‘You have made us for yourself, and our hearts are restless until they rest in you.’*
Read Psalm 120
A song of ascents.
1 I call on the Lord in my distress,
and he answers me.
2 Save me, Lord,
from lying lips
and from deceitful tongues.
3 What will he do to you,
and what more besides,
you deceitful tongue?
4 He will punish you with a warrior’s sharp arrows,
with burning coals of the broom bush.
5 Woe to me that I dwell in Meshek,
that I live among the tents of Kedar!
6 Too long have I lived
among those who hate peace.
7 I am for peace;
but when I speak, they are for war.
New International Version (NIV)Holy Bible, New International Version®, NIV® Copyright ©1973, 1978, 1984, 2011 by Biblica, Inc.® Used by permission. All rights reserved worldwide.
ReflectWhen was the last time you brought your longings to God?
This is the first of 15 psalms known as ‘Songs of Ascent’. These psalms may have been used by pilgrims on their way to Jerusalem. Or perhaps they were recited on the 15 steps between one courtyard and another in the temple.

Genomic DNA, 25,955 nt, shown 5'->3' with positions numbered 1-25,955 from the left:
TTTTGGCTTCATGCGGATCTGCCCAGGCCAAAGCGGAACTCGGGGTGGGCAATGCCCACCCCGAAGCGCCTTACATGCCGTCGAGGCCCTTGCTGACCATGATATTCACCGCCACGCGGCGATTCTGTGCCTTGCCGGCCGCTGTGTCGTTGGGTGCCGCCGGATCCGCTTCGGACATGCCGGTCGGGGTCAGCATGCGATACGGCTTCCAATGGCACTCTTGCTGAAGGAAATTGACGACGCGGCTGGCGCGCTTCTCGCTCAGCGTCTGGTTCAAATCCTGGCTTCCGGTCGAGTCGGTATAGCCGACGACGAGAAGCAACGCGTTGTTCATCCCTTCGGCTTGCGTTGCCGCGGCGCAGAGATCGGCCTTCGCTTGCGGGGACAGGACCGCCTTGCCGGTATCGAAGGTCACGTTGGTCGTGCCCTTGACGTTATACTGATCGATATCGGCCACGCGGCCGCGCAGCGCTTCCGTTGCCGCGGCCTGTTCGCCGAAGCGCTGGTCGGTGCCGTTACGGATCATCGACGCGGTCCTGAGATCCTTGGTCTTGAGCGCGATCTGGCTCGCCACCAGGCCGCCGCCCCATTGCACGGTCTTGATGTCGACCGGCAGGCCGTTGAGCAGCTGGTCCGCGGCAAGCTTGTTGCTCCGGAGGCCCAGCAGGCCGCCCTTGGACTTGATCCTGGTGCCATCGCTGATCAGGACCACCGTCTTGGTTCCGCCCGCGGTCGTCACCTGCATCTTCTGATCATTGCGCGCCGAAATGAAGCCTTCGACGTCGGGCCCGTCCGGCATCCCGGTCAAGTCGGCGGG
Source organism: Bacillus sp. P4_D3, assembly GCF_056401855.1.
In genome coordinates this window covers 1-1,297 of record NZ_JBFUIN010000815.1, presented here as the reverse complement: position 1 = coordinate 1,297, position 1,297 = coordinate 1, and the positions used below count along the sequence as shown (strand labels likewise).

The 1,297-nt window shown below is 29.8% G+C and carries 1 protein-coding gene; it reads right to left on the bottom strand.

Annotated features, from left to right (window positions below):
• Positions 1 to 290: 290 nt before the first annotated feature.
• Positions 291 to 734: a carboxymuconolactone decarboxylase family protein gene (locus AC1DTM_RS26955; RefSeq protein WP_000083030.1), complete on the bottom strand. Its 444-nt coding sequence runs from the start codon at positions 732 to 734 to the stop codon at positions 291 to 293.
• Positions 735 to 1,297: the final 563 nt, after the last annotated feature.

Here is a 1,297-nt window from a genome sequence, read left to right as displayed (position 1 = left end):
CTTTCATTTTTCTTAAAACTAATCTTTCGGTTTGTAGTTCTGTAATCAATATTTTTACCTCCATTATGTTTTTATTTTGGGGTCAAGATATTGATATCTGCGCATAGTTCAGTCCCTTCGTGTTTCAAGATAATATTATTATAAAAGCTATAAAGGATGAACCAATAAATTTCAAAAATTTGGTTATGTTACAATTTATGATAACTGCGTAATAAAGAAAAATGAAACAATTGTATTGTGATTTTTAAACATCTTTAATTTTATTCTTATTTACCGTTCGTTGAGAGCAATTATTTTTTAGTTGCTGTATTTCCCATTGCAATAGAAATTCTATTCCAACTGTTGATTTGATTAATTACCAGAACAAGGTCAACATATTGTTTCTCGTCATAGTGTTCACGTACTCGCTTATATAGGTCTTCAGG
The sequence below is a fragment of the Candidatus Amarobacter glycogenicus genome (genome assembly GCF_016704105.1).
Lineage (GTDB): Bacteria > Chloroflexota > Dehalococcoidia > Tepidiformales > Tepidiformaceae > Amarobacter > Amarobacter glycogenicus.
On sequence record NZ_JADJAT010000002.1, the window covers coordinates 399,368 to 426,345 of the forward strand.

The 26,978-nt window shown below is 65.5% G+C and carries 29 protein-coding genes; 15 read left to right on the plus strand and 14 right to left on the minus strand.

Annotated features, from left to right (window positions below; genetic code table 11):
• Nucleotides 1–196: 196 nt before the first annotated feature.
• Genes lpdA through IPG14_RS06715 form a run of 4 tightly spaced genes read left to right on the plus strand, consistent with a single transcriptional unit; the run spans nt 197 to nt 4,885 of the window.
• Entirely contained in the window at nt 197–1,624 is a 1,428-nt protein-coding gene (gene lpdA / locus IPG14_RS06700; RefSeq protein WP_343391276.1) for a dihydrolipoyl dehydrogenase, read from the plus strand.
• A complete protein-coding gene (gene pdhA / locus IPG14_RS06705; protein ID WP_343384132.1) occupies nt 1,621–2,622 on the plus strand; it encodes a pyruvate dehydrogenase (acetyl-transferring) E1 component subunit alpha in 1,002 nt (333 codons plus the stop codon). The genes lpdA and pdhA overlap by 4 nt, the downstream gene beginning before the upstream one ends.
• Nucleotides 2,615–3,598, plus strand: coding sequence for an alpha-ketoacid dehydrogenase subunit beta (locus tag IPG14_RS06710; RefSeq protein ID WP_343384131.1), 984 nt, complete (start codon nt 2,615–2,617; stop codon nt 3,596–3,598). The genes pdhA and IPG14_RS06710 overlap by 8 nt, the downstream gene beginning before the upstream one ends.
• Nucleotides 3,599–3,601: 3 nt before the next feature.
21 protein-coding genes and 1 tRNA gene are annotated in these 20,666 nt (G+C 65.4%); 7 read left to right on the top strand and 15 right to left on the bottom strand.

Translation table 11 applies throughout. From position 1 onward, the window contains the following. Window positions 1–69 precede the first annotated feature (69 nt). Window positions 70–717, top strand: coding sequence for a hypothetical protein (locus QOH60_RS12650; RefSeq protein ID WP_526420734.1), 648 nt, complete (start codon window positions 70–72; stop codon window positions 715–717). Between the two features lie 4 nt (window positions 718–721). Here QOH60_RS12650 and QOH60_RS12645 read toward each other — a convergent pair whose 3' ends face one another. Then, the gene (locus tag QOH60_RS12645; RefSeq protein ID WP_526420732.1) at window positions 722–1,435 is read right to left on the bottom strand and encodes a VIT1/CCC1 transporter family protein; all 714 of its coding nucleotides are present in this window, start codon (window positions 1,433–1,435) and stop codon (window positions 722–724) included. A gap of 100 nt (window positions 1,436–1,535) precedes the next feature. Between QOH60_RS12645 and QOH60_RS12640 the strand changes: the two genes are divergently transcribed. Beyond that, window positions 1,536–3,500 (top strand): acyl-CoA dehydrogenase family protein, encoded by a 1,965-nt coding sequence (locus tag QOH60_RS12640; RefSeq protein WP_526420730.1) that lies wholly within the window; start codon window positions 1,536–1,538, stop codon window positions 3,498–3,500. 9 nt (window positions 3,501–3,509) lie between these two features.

Either way, they are associated with traveling closer to God. As the pilgrim made his way to Jerusalem, he would be consciously moving toward the City of Peace and to God’s ‘shalom’ (Psalm 76:2).
This psalm expresses a sense of alienation. Meshek and Kedar (5) were places far from Jerusalem. Whether literally or metaphorically, they describe where the psalmist has been living.
These places were distant from the goal of life and creation, which is ‘rest’ or peace, symbolized by the seventh day of creation on which God rested.
The psalmist is at odds with the society in which he lives (6,7). He is particularly damaged by an environment of deceit (2,3), which destroys trust. His instinct, like a child turning to a parent for comfort, is to cry out to the Lord. This is the first step of coming home to God: an honest and heartfelt expression of need, a longing for ‘home’ (1).
Sometimes our restlessness and longings are diffuse and unfocused. Try to rest in God’s presence and to focus on the ‘one thing’ for which your heart really longs (Psalm 27:4).
Dear God, I ask Your help to continue loving and offering respect
to those who are against me and what I believe (Tim Keller).
*Augustine of Hippo, The Confessions, written 397-400 in Latin, later translated into English.
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